Nearly all crane flies look like giant mosquitoes. They have slender bodies, very long legs, and one pair of wings that are often held out at a 45-degree angle to the body. Just behind the wings, attached to the body, are two small, antennae-like appendages called halteres.
Not all crane flies rest with their wings held at 45-degree angles to the body. Sometimes they're held straight down the back. This female crane fly was photographed in April, clinging to the base of the natural bridge at Clifty Creek Conservation Area, just above the creek.
Deer flies (Chrysops spp.) are usually smaller than horse flies, and they often have spotted eyes and a dark-spotted pattern on the wings. As with other members of the fly family, they have only one pair of wings, short antennae, and large compound eyes.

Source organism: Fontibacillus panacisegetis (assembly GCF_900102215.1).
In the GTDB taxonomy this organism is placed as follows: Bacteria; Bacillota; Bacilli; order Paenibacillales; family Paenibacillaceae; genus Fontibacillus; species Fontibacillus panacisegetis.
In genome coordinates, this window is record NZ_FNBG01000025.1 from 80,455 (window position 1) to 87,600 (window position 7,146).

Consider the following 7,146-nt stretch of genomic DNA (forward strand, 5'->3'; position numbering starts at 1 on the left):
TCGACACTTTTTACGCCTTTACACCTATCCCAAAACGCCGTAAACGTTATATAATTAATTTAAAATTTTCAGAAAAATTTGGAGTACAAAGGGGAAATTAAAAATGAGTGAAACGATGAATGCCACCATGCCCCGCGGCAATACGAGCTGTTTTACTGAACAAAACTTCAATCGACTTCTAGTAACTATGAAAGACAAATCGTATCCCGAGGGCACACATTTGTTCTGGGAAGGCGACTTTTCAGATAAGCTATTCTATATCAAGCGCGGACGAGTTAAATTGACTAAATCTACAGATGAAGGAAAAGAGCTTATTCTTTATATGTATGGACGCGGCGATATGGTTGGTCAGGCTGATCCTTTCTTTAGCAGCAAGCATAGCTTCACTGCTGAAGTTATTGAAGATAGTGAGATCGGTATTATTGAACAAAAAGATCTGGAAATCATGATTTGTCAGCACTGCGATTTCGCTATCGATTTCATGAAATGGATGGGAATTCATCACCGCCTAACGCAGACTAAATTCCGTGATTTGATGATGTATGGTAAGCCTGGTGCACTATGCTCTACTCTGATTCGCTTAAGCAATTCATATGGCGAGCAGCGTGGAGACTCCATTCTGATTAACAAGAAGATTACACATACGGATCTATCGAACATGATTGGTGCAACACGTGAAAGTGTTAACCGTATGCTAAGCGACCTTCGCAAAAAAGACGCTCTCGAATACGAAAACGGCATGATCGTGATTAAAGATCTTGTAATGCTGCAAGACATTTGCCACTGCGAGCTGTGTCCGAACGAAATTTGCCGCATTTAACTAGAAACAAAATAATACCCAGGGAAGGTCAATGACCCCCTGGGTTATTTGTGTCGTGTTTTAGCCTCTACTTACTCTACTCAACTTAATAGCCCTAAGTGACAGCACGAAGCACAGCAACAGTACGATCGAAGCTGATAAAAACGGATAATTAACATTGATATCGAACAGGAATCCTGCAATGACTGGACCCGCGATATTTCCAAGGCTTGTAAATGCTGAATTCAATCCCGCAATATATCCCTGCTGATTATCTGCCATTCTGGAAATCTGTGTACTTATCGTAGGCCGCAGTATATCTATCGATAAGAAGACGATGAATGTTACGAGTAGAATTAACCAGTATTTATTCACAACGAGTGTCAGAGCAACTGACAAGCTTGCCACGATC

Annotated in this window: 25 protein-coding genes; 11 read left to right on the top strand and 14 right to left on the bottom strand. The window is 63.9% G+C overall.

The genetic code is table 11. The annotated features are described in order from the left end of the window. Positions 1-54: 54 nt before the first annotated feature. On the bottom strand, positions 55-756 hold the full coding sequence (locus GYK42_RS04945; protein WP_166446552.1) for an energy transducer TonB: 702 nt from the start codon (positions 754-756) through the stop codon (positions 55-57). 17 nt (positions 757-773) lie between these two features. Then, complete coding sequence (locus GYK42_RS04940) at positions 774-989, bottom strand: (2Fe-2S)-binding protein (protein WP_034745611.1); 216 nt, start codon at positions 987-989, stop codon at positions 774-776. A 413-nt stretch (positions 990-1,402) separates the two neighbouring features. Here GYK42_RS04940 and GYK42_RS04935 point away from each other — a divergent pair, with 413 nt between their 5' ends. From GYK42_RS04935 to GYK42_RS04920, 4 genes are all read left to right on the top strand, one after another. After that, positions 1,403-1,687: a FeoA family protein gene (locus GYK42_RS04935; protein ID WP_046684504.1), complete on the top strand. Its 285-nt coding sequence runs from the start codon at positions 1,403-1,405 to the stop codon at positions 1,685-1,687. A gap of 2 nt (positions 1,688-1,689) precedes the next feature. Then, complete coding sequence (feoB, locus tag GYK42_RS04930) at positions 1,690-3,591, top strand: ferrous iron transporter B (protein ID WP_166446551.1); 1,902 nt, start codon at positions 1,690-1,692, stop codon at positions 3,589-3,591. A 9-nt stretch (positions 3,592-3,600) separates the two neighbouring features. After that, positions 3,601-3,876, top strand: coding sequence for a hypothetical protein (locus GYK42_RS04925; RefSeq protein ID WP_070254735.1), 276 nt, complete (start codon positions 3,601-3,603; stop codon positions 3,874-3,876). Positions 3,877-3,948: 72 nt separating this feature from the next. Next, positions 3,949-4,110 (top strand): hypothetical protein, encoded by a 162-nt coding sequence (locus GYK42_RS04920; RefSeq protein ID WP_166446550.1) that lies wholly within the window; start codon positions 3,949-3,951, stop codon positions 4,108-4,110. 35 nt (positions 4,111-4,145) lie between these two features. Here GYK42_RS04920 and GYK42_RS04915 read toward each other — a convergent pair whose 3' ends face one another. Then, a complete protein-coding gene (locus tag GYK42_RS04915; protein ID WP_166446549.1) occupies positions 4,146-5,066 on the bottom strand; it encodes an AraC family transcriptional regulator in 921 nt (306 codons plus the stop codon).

A true lettuce that can be eaten as a cooked or salad green, Florida lettuce has lavender to purplish blue flowers and grows statewide. Here, a syrphid fly (a bee mimic) seeks nectar or pollen from its flowers.
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